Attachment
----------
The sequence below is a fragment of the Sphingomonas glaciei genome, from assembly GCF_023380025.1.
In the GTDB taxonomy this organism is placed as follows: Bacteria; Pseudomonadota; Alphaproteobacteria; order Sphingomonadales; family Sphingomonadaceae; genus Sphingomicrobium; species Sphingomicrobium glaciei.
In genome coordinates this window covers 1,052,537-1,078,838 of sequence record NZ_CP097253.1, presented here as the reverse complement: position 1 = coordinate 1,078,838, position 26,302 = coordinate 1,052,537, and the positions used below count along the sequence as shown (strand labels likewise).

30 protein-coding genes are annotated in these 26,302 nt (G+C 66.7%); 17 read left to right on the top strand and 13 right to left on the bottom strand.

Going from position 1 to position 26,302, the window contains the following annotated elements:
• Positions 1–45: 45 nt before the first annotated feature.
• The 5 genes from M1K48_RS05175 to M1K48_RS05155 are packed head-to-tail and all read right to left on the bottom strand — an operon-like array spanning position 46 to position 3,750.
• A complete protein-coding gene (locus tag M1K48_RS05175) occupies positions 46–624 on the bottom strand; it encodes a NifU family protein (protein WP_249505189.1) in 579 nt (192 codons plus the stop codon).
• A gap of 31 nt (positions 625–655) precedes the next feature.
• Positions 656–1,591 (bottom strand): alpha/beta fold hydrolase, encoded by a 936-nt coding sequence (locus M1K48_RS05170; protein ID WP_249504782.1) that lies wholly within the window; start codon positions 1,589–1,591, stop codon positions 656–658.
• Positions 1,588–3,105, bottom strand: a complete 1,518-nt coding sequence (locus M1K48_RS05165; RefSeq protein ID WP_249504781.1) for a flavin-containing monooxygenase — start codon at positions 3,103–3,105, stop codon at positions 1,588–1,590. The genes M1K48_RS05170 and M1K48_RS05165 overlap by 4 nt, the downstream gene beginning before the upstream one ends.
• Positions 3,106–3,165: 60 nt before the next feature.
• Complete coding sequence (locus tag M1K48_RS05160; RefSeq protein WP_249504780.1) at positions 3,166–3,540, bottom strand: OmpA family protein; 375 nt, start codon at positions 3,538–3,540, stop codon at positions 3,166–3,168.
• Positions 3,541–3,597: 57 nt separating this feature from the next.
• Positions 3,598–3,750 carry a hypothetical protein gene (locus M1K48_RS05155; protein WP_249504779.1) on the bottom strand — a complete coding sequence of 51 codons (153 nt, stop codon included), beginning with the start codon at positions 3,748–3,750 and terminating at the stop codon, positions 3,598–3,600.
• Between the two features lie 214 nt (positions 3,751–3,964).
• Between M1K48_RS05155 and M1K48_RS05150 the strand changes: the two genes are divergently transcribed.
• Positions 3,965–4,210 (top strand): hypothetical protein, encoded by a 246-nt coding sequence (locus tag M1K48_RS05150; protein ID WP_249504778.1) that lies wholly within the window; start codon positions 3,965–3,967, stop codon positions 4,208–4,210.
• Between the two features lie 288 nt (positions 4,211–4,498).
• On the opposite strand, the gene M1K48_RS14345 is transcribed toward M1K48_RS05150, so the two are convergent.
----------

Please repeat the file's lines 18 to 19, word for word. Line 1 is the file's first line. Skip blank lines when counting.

• Positions 3,965–4,210 (top strand): hypothetical protein, encoded by a 246-nt coding sequence (locus tag M1K48_RS05150; protein ID WP_249504778.1) that lies wholly within the window; start codon positions 3,965–3,967, stop codon positions 4,208–4,210.
• Between the two features lie 288 nt (positions 4,211–4,498).